In technical work, often we must deal with equations that do not have an algebraic solution. In this circumstance, we must turn to numerical methods to find approximate values at a set of points. Powerful programs using sophisticated methods are available, but they are often an overkill. In this article I’ll describe some garage mathematics to get quick answers. Usually, it takes only a few minutes if you are familiar with a script language like Perl or Python.
I will use a recent project as an illustration. The figure shows the Pierce geometry for a planar electron injector with gap width D. (The system extends an infinite distance out of the page.) The theory to determine the electrode shapes is discussed in Sect. 7.1 of my book Charged Particle Beams. The equation for the anode surface outside the beam volume is given in terms of the local coordinates (z, x) by
(r/D)^1.3333 cos(4θ/3) = 1,
where r^2 = z^2 + x^2, θ = atan(x/z). I wanted to find values of z at a set of x values. The coordinates could then be used in the Mesh program to define the anode. The surface at large values of x has little effect on fields inside the beam. I picked a practical range 0.0 < x < 2.0.
As in all numerical work, the first task is to reduce the equations to a non-dimensional form so that the calculations have the greatest generality. Here, the task is simple. If we use the variables R = r/D, X = x/D and Z = z/D, then the equations to solve are:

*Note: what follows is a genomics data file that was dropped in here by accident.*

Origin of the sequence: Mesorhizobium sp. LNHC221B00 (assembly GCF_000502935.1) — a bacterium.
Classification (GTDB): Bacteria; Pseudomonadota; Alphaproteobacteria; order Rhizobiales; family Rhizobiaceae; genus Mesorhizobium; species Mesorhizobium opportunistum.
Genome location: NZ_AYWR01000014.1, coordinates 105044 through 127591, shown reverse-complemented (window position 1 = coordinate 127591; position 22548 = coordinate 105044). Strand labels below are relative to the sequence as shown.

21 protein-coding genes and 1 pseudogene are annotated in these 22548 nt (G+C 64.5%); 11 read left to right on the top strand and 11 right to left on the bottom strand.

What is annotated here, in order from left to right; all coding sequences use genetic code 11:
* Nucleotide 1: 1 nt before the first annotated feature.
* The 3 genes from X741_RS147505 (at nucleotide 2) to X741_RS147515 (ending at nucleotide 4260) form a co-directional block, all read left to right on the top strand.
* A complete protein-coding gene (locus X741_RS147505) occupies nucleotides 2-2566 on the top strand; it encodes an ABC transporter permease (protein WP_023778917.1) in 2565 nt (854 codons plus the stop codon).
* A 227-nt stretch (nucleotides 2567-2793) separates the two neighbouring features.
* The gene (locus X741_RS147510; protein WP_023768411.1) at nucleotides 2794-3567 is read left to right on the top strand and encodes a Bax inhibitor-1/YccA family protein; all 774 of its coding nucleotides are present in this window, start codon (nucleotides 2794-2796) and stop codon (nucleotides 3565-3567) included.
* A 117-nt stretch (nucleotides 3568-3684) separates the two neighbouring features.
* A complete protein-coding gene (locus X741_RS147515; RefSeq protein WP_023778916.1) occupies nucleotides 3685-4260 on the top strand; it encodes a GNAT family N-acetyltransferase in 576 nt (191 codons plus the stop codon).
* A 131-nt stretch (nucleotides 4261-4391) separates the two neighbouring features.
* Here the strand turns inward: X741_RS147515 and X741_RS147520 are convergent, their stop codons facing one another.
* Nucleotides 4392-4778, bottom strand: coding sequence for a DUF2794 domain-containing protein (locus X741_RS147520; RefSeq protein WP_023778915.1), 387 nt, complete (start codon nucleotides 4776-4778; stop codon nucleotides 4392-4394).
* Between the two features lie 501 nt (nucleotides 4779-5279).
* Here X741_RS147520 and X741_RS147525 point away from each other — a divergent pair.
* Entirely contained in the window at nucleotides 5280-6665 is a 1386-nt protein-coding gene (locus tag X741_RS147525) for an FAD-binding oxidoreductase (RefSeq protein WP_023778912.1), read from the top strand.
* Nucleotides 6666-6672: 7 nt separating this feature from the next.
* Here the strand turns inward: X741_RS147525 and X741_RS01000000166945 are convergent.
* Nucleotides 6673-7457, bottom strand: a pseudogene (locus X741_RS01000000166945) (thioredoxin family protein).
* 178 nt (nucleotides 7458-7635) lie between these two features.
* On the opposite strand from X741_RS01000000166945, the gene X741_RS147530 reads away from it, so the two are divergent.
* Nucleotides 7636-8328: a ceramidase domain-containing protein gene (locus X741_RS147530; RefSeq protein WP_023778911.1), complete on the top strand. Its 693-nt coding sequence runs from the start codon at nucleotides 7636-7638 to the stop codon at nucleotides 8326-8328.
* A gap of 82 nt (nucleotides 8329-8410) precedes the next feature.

R^1.3333 cos(4θ/3) = 1, 
R^2 = X^2 + Y^2, 
θ = atan(X/Z) = asin(X/R). 
The point at the beam edge has coordinates X = 0.0, Z = 1.0 (R = 1.0, θ = 0.0).
Because we can’t solve the problem directly, we must use an iterative method that walks toward the solution in small steps. There are usually several choices to create an iterative loop, some of which may be unstable. I choose to express the equation in this form
R‘ = 1.0/[cos(4θ/3)]^0.75, 
Z‘ = √(R’^2 – X’^2). 
The iteration proceeds as follows:
- Start from the known point, X0 = 0.0, R0 = 1.0.
- Using the next value X1, approximate the angle as θ1 = asin(X1/R0).
- Solve Eqs. 4 and 5 to find R1.
- Recalculate θ1 = asin(X1/R1) and determine a refined value of R1.
- Repeat the procedure until the change in R1 between cycles is small. Find Z1 from Eq. 2.
Then move to the next point X2 using the value R1 for the initial estimate. Because the entire calculation takes less than a second, it is not necessary to worry about convergence rate or efficiency. Here is a complete Python program:
import math # Scaling d = 1.0 x0 = 0.0 NCycle = 30 XMin = 0.0 XMax = 2.0 NStep = 20 Dx = (XMax-XMin)/NStep RStart = 1.0 # Loop over X values for n in range(NStep+1): x = XMin + n*Dx R = RStart # Iteration loop for m in range(NCycle): theta = math.asin(x/R) Rnew = 1.0/math.pow(math.cos(1.33333*theta),0.75) # Averaging needed for stability R = 0.25*Rnew + 0.75*R z = math.sqrt(R*R-x*x) xdisplay = x0 + d*x zdisplay = d*z print '%6i %9.6f %9.6f' % (n,xdisplay,zdisplay) # Start search at the location of the previous search RStart = R
Most of the time there is some iterative form of the initial equation that gives convergence. This case was more subtle. Initial values were correct, but the calculation became unstable as X approached 1.0. I got valid results over the full range by increasing NStep and adding an averaging statement to slow convergence:
R = 0.25*Rnew + 0.75*R
It was not necessary to open a file for numerical output. I simply copied and pasted the output of the print statement from the Python interpreter window. The output is shown below. With a few simple changes, the program can be modified to write the coordinates in a form that can be integrated directly into a Mesh script.
Results for d = 1.0, x0 = 0.0 0 0.000000 1.000000 1 0.100000 1.001662 2 0.200000 1.006604 3 0.300000 1.014700 4 0.400000 1.025755 5 0.500000 1.039534 6 0.600000 1.055782 ...